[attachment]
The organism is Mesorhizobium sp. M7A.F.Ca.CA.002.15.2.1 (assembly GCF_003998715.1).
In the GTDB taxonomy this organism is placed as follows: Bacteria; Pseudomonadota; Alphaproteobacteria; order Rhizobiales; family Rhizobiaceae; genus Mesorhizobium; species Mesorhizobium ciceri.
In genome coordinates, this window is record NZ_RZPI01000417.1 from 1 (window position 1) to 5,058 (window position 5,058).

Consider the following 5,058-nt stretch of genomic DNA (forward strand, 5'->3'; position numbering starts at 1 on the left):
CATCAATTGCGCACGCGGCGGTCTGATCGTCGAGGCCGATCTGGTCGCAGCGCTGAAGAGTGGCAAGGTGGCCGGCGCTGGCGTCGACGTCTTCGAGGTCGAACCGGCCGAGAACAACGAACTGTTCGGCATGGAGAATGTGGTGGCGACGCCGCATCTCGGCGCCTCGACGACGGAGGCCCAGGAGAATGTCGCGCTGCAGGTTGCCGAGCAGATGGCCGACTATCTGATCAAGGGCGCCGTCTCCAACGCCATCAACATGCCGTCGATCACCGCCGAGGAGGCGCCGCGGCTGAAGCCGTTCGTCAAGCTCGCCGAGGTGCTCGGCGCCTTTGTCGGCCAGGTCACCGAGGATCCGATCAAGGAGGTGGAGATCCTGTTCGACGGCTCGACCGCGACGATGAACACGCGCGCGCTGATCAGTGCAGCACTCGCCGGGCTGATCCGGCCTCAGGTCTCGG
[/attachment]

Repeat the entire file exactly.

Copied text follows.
The organism is Mesorhizobium sp. M7A.F.Ca.CA.002.15.2.1 (assembly GCF_003998715.1).
In the GTDB taxonomy this organism is placed as follows: Bacteria; Pseudomonadota; Alphaproteobacteria; order Rhizobiales; family Rhizobiaceae; genus Mesorhizobium; species Mesorhizobium ciceri.
In genome coordinates, this window is record NZ_RZPI01000417.1 from 1 (window position 1) to 5,058 (window position 5,058).

Consider the following 5,058-nt stretch of genomic DNA (forward strand, 5'->3'; position numbering starts at 1 on the left):
CATCAATTGCGCACGCGGCGGTCTGATCGTCGAGGCCGATCTGGTCGCAGCGCTGAAGAGTGGCAAGGTGGCCGGCGCTGGCGTCGACGTCTTCGAGGTCGAACCGGCCGAGAACAACGAACTGTTCGGCATGGAGAATGTGGTGGCGACGCCGCATCTCGGCGCCTCGACGACGGAGGCCCAGGAGAATGTCGCGCTGCAGGTTGCCGAGCAGATGGCCGACTATCTGATCAAGGGCGCCGTCTCCAACGCCATCAACATGCCGTCGATCACCGCCGAGGAGGCGCCGCGGCTGAAGCCGTTCGTCAAGCTCGCCGAGGTGCTCGGCGCCTTTGTCGGCCAGGTCACCGAGGATCCGATCAAGGAGGTGGAGATCCTGTTCGACGGCTCGACCGCGACGATGAACACGCGCGCGCTGATCAGTGCAGCACTCGCCGGGCTGATCCGGCCTCAGGTCTCGG